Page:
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Film mogul has solution for making Oscars controversy "go away"

Tyler Perry speaks at the 7th Annual Produced By Conference at Paramount Studios on May 31, 2015 in Hollywood, California.

Frederick M. Brown, Getty Images

As the outcry over this year's Oscar nominations continues, Hollywood heavyweights like producer and actress Whoopi Goldberg are echoing the feeling that the lack of diversity on one of Hollywood's biggest night reflects a problem in the entertainment industry as a whole, reports Kevin Frazier of "Entertainment Tonight."

An Oscar winner herself, Goldberg said production companies should lead the charge.

"There has not been a plethora of black movies because people believe we don't want to see movies with black people in them," Goldberg said. "This happens every year. Until there are more movies made with people of color. You get the people with the productions companies to hire. You make a stink all year - not just once a year, but all year!"

But film mogul, actor and producer Tyler Perry said transparency is the answer.

"If the Academy - I think all this would go away if they revealed the votes," Perry said. "If you look at a movie like 'Straight Outta Compton' right and just say it got 1,000 votes and 'The Revenant' got 1, 001 votes, is that racism or is it just this is the way the votes went?"

Actors George Clooney and David Oyelowo also also voiced their frustration. Clooney accused the entire industry of moving in "the wrong direction."

"I don't think it's a problem of who you're picking as much as it is: How many options are available to minorities in film, particularly in quality films?" Clooney said in a statement to Variety."We need to get better at this."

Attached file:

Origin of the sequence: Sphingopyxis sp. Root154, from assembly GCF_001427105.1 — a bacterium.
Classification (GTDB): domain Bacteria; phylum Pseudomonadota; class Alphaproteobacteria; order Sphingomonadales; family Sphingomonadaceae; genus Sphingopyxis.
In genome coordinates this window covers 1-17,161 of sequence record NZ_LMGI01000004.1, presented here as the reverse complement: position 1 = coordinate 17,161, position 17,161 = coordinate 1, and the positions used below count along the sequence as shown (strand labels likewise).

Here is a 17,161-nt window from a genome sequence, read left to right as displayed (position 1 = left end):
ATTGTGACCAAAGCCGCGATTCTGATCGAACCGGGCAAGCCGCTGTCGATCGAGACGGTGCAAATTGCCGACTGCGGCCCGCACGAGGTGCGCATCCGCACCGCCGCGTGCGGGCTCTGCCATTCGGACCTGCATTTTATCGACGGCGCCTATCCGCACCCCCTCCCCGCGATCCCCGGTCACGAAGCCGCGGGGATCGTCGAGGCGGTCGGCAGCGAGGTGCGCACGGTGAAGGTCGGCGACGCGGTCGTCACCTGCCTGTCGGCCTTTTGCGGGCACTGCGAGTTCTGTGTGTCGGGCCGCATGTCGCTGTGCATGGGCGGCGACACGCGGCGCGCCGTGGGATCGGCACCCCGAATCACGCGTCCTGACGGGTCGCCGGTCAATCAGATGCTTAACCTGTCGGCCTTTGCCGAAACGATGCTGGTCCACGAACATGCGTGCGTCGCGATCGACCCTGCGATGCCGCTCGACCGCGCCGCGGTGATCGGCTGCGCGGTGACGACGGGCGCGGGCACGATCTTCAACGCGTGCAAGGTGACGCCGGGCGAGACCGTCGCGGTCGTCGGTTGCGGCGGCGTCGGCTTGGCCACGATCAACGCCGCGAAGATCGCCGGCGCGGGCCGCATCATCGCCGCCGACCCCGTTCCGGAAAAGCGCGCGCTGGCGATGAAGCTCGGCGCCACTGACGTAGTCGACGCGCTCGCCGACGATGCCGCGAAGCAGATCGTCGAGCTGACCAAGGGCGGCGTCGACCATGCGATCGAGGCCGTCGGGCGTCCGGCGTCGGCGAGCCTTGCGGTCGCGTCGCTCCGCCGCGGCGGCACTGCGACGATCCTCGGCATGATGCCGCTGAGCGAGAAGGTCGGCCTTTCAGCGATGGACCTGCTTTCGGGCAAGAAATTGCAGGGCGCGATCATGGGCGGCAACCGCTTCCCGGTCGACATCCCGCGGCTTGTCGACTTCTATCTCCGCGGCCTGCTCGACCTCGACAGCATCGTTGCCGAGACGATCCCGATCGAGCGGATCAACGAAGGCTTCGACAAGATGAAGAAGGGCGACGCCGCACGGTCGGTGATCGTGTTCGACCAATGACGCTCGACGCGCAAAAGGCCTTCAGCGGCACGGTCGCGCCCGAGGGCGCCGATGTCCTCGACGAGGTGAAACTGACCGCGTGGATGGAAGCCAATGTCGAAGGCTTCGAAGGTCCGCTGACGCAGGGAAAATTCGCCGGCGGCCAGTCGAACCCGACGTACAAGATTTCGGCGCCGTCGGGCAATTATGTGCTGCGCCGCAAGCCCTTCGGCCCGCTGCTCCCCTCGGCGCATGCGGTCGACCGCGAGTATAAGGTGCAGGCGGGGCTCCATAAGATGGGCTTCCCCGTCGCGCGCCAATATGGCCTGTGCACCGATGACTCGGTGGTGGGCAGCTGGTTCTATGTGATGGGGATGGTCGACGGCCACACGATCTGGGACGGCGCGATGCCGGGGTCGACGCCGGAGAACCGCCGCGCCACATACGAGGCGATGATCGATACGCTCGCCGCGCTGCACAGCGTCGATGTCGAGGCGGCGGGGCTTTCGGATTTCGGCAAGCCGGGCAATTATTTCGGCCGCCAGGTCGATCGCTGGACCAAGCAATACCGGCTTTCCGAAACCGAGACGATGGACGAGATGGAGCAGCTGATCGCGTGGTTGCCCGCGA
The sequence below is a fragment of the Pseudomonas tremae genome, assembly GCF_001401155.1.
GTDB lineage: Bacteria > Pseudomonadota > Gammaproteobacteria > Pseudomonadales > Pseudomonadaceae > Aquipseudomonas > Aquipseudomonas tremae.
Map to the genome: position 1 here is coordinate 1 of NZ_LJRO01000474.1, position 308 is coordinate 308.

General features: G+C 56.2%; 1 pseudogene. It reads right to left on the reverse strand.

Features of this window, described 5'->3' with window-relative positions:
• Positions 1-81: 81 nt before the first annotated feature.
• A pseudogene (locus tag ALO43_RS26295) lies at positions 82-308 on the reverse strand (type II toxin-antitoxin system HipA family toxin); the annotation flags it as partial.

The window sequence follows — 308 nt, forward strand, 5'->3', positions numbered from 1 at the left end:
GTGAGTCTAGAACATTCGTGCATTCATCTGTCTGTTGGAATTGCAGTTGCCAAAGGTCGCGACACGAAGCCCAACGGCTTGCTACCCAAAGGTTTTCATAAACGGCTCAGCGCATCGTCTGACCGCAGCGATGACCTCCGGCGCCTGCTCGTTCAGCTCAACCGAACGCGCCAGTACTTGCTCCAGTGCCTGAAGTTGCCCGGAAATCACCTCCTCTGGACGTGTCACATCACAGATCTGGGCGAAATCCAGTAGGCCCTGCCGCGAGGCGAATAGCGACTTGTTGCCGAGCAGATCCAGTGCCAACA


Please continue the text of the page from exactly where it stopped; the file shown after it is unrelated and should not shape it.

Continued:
"For 20 opportunities to celebrate actors of color, actresses of color, to be missed last year is one thing; for that to happen again this year is unforgivable," Oyelowo said at a gala honoring Academy president Cheryl Boone Isaacs Monday.

"When you're dealing with a movie that costs 100 million dollars or more, you don't want to take risks," said Tim Gray, awards editor at Variety. "It's more based on what worked last year and what worked five years ago, 'let's do it again this year.' And so you're seeing that lack of imagination, which also means lack of diversity."

Others including actress Jada Pinkett Smith and director Spike Lee are boycotting next month's awards to show their frustration.

"These protests have been going on for decades. What I'm hoping is now there is going to be more accountability," Gray said.

Lupita Nyong'o -- who won a Best Supporting Actress Oscar in 2013 for her role in "12 Years a Slave" -- also expressed disappointment in the Academy on Instagram:

Despite speaking out on the issue, George Clooney did not prominently feature a person of color in the last four movies he directed.